How to make the most of your rental property with design

Whether you’re renting to tenants or tourists, short term or long term, simply putting up your property on a listing site like OpenRent or Airbnb isn’t always enough to attract the right interest. We’ve partnered with Homewings to get their top interior design tips to make the most of your investment property.

If you’d like to unlock the full potential of your property and need help furnishing it to stand out, get in touch with Homewings. You can get a free room design with the code HABITOROOM.

Increase your occupancy with good design

In an increasingly competitive market, setting yourself apart in the eyes of consumers is the best route to long-term viability.

A thoughtfully put-together interior can make a big difference in attracting interest. Good design makes properties more desirable for consumers – in fact, it has the largest impact of all attributes on how much people are willing to pay for rent.

Designing a rental property is a bit different to designing for your own home – you have to appeal to lots of different people and personal tastes.


When it comes to walls, think neutral and nude. Going for lighter toned paint colours will draw in tenants as they will see it as an opportunity to put their own personal stamp on the place. Neutral walls are also cost effective and easily touched up.

If you want to add more personality, consider a feature wall. Opt for a dark neutral or a muted colour over bright wallpapers and paints.

For mouldings, skirtings and ceilings, keep it simple and easy-to-maintain by painting them white.


Avoid light carpets or anything with a thick pile that’s easily dirtied. Instead, consider a medium-to-dark neutral carpet with a lower pile, which is easier to keep clean. Stay away from brightly coloured carpet, which can be a turn-off for tenants.

If your property already has an undesirable carpet, all is not lost – you can make the best of it by getting it professionally cleaned. But if a deep clean won’t make it presentable, consider replacing the carpet entirely with something like laminate – it’s cost-effective and easily wipeable.

Furniture & decor

The biggest worry for many landlords is that the furniture will become ruined or soiled. You can think ahead by picking furniture that’s as resistant to damage as possible – for example, for a couch, choose a darker colour and a more durable fabric. Often, you can find couches and chairs with removable fabric covers, which makes cleaning and repairing a breeze and can mean avoiding having to replace them entirely down the road.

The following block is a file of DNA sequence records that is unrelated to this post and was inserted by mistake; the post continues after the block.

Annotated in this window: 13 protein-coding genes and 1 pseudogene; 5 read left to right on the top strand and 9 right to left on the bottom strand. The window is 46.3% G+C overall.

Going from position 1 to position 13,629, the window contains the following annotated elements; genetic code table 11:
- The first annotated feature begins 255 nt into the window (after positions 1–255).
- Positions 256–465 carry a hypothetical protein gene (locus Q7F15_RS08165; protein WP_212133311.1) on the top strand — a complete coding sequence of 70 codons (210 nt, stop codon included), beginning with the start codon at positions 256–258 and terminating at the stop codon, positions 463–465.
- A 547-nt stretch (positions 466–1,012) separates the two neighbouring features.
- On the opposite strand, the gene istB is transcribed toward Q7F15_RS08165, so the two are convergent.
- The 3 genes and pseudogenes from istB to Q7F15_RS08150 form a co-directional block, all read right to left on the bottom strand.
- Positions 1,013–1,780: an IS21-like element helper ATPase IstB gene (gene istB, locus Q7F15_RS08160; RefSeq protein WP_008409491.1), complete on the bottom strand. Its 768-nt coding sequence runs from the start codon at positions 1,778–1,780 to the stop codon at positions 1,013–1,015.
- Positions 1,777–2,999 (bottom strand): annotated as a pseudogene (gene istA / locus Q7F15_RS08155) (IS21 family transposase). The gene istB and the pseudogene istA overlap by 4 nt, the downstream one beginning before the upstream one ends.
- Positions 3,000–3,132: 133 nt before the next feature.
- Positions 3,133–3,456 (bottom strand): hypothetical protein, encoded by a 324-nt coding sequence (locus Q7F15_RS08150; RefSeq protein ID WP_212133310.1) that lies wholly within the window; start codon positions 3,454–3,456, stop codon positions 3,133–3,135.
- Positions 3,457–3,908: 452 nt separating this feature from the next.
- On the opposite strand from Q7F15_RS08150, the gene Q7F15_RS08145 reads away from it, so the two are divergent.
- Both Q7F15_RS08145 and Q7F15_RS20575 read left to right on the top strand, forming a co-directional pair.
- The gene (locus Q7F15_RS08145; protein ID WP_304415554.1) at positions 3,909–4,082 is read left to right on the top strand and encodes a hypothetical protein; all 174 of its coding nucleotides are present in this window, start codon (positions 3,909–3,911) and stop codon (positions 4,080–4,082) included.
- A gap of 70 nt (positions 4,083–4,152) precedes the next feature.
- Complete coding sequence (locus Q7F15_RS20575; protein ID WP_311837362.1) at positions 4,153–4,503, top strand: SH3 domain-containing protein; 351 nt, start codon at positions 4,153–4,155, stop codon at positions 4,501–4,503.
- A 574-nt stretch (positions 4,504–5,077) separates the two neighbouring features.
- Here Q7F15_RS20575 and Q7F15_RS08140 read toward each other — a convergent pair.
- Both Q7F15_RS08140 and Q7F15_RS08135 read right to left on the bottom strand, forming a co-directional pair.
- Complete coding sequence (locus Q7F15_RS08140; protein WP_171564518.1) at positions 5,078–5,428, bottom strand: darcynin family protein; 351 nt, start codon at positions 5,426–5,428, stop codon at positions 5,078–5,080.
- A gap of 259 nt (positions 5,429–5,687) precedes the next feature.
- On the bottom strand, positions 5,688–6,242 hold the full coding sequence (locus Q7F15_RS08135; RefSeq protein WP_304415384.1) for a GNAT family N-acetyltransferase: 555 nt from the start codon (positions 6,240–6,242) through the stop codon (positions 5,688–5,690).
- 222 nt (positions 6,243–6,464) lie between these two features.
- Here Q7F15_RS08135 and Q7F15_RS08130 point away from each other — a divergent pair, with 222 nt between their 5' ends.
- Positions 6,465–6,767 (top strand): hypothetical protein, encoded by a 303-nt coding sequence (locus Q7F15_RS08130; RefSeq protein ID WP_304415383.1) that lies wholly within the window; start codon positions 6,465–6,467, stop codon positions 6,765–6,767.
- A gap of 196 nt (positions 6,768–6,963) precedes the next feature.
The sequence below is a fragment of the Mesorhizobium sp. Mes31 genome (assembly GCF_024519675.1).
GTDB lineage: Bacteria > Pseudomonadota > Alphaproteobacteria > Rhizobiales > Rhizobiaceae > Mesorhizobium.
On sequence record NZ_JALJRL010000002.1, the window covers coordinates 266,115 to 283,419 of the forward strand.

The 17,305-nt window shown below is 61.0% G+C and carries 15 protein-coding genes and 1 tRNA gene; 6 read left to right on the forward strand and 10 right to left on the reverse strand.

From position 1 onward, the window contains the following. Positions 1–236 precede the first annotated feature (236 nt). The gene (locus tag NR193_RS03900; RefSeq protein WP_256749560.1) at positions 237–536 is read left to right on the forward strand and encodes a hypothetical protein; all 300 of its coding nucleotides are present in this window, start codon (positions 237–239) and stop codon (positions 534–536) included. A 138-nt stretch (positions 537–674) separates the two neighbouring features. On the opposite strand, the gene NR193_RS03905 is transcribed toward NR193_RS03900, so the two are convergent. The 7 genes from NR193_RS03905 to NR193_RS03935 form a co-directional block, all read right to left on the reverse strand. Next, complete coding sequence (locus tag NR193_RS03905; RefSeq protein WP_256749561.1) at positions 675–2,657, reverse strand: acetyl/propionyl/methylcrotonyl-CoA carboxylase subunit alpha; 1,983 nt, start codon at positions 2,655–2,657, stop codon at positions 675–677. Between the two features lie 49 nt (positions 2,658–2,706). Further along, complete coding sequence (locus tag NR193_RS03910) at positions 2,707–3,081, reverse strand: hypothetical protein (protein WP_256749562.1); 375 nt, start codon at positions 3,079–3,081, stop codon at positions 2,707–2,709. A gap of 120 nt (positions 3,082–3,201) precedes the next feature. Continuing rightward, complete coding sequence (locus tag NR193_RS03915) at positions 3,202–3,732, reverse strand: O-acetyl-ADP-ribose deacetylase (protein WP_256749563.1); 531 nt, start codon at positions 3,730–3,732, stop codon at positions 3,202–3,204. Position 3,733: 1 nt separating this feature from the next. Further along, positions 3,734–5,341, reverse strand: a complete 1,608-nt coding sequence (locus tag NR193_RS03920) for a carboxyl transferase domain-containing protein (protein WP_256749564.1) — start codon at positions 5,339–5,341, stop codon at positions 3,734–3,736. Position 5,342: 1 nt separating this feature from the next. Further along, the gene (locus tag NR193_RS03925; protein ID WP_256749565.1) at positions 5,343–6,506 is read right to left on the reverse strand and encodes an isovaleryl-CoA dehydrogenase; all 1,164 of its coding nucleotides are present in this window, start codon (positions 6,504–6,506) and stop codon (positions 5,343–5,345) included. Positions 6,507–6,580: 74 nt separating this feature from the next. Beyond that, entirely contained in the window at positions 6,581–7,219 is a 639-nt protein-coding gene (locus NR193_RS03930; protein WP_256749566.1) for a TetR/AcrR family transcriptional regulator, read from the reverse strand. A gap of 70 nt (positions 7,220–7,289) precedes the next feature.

You can also try selecting pieces that have a rustic feel to them already. Industrial-style pieces with knocks, dints and marks can add a lot of charm, as well as reduce worry about minor damage.

When it comes to personal design touches, stay away from real plants if you’re not ready to take on the extra maintenance – if they’re not cared for properly, they can become an eyesore. Instead, opt for dried grasses, good quality faux plants or a combination of both.

One of the biggest trends right now is neutral, textural and minimal design, which means that a lot of potential renters will be looking for property than has minimal fuss, is smart, clean and neutral.

This also goes for selecting artwork – go for pieces that are minimal, with clean lines and a nude or neutral colour pallet that can be mixed and matched.

Be clever about your property’s quirks

Every room in a property can’t be perfect. There’s almost always bound to be one or two aspects of your property that need some TLC or extra design direction – but there’s also almost always a clever trick you can use to overcome them.

Not enough natural light

When there’s limited light in a space, it can affect the perception of the area, making it seem smaller, unappealing or dated.

You can maximise the light you do have by using mirrors to reflect any light from windows around the space. In a dark room, it’s best to stick with a close-to-white colour scheme, using neutrals that are as bright as possible to open up the space work to reflect the minimal light.

Extra small spaces

For those particularly small rooms, you sometimes need to get creative to open it space up. Although dark colours can be useful to make a place feel cosy and intimate, they can also make it feel closed off and accentuate the limited space. Opt for lighter colours that will help create a sense of space and airiness.

When buying furniture for smaller spaces, consider its purpose. Avoid buying multiple single-purpose pieces and opt for pieces that are multi-purpose or fold up or away when they’re not being used.

There’s a common misconception that you shouldn’t have empty space in your home, but when it comes to making your small space look bigger, you need empty areas to create the feeling of spaciousness. Avoid pushing sofas right up against the wall – it can make a room feel cluttered and smaller than it is. Instead, pull them away by a few inches or even a few meters. This will create pockets of space, making the space appear larger. This trick also works with furniture height. For example, choose a sofa that’s raised with space underneath it to allow light to wiggle its way through.

Encourage positive reviews of your short term let with a comfortable space

If you’re setting up your property as a short term or holiday rental, comfortable, and clean spaces leave a great impression on visitors and lead to better reviews – a key differentiator on the big listing sites like Airbnb.

For holiday lets, your main competition is hotels, so don’t skimp out on the important comforts, like beds and sofas – they’re the most important elements of a vacation home.

Want some help getting started, or ready to spruce up your space? Get a free room design from Homewings with the code HABITOROOM.